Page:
DeutschClear Cookie - decide language by browser settings
Kirchner, Silke (2015): Focused optical beams for driving and sensing helical and biological microobjects. Dissertation, LMU München: Faculty of Physics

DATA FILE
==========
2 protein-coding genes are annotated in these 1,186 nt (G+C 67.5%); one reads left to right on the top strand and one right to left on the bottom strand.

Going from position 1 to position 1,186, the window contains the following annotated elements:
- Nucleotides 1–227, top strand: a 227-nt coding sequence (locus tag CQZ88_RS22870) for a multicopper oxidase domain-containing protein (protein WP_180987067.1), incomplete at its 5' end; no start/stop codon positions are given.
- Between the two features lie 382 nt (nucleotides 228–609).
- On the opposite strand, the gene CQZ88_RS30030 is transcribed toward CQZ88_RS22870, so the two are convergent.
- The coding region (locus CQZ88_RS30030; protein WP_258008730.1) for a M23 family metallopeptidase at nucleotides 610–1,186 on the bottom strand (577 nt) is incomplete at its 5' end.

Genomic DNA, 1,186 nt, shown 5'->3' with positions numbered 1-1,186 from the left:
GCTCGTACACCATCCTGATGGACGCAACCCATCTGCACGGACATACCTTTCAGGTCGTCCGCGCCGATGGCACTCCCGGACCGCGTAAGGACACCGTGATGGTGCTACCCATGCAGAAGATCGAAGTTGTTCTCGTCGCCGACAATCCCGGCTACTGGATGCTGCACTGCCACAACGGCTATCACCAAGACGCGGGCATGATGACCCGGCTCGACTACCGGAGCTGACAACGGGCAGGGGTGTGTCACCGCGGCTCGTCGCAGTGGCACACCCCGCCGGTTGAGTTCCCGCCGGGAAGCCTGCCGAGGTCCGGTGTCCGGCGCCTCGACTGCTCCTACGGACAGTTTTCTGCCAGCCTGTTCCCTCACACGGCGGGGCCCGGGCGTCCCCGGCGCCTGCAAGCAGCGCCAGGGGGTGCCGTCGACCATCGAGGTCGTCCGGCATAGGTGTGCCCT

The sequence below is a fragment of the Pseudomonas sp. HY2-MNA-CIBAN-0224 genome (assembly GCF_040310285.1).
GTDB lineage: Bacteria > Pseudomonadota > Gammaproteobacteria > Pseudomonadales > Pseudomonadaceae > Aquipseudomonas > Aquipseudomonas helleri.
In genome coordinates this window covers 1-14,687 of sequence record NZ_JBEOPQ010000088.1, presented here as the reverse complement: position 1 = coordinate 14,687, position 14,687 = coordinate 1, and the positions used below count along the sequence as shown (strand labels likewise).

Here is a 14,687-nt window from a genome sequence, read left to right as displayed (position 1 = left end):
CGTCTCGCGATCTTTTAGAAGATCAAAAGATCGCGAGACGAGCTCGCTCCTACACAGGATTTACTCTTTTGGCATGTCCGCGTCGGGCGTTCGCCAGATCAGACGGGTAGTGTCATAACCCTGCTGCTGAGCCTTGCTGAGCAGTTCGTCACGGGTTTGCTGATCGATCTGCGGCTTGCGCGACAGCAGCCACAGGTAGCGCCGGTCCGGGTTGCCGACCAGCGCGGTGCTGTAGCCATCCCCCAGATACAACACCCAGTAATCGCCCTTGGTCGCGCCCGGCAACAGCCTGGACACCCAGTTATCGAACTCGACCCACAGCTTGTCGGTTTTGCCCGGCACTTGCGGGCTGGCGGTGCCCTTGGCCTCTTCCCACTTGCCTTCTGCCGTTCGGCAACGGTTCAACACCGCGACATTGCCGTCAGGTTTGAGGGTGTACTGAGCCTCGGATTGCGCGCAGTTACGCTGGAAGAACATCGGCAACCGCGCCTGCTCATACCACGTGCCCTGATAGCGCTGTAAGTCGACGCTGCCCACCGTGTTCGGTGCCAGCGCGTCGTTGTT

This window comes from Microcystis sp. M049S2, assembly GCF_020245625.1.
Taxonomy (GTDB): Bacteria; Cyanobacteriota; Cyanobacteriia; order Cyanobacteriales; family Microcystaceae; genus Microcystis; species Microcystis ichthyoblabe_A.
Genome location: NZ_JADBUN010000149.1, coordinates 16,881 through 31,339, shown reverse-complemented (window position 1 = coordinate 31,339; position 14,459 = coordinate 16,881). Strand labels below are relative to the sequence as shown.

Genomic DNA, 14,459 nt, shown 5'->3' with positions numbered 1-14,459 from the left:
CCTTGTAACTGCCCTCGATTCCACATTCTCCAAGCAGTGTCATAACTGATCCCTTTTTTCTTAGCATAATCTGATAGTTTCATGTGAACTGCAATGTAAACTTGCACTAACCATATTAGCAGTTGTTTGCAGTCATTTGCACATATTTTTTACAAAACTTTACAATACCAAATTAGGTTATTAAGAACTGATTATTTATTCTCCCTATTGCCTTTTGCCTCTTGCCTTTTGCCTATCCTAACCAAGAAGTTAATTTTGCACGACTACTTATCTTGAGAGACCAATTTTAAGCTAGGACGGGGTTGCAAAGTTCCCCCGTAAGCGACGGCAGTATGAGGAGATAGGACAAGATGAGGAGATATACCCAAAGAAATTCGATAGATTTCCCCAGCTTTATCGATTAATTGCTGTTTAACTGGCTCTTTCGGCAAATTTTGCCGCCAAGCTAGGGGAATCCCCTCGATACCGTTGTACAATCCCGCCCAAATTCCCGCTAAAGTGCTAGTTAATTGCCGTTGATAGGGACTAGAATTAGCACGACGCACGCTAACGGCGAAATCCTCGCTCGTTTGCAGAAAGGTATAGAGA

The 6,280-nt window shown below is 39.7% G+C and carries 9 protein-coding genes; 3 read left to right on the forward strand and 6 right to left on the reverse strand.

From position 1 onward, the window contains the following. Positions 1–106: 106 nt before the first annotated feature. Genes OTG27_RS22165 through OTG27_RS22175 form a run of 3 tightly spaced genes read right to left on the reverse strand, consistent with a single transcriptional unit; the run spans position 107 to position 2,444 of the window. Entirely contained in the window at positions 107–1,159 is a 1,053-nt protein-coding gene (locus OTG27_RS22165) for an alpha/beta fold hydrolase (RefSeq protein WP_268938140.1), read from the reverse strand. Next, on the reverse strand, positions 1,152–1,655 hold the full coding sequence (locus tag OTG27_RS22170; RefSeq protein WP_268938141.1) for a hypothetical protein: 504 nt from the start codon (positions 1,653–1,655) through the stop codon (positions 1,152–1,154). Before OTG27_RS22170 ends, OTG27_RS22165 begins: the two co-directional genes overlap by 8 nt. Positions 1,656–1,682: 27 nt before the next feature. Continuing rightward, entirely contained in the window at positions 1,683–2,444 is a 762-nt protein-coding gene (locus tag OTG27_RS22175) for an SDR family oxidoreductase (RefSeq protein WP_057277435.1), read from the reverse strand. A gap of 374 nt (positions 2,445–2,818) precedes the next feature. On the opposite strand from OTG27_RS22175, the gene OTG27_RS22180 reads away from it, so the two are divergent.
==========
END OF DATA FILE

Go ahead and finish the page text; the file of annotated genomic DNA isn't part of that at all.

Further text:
A novel and interesting approach to detect microfluidic dynamics at a very small scale is given by optically trapped particles that are used as optofluidic sensors for microfluidic flows. These flows are generated by artificial as well as living microobjects, which possess their own dynamics at the nanoscale. Optical forces acting on a small particle in a laser beam can evoke a three dimensional trapping of the particle. This phenomenon is called optical tweezing and is a consequence of the momentum transfer from incident photons to the confined object. An optically confined particle shows Brownian motion in an optical tweezer, but is prevented from long term diffusion. A careful analysis of the motion of the confined particle allows a precise detection of microfluidic flows generated by an artificial or living source in the close vicinity of the particle. Thus, the particle can be used as a sensitive optofluidic detector. For this aim, several optical tweezers at different wavelengths are integrated into a dark-field microscope, combined with a high speed camera, to achieve a precise detection of the motion of the center-of-mass of the trapped particle. With this unique experimental system, a gold sphere is used as an optofluidic nanosensor to analyze for the first time the microfluidic oscillations generated by a biological sample. Here, a freely swimming larva of Copepods serves as the living source of flow. However, even if the trapping laser wavelength is off-resonant to the plasmon resonance of the flow detector, a finite heating of the gold nanoparticle occurs which reduces the sensitivity of detection. To increase the sensitivity of the optofluidic detection, a non-absorbing, dielectric microparticle is introduced as the optofluidic sensor for the microflows. It enables a quantitative, two dimensional mapping of the vectorial velocity field around a microscale oscillator in an aqueous environment. This paves the way for an alternative and sensitive detection approach for the microfluidic dynamics of artificial and living objects at a very small scale. To this aim and as a first step, an optically trapped microhelix serves as a model system for the mechanical and dynamical properties of a living microorganism. An optical tweezer is implemented for initiating a light-driven rotation of the chiral microobject in an aqueous environment and the optofluidic detection of its flow field is established. The method is then adopted for the measurement of the microfluidic flow generated by a biological system with similar dynamics, in this case a bacterium. The experimental approach is used to quantify the time-dependent changes of the flow generated by the flagella bundle rotation at a single cell level. This is achieved by observing the hydrodynamic interaction between a dielectric particle and a bacterium that are both trapped next to each other in a dual beam optical tweezer. This novel experimental technique allows the extraction of quantitative information on bacterial motility without the necessity of observing the bacterium directly. These findings can be of great relevance for an understanding of the response of different strains of bacteria to environmental changes and to discriminate between different states of bacterial activity.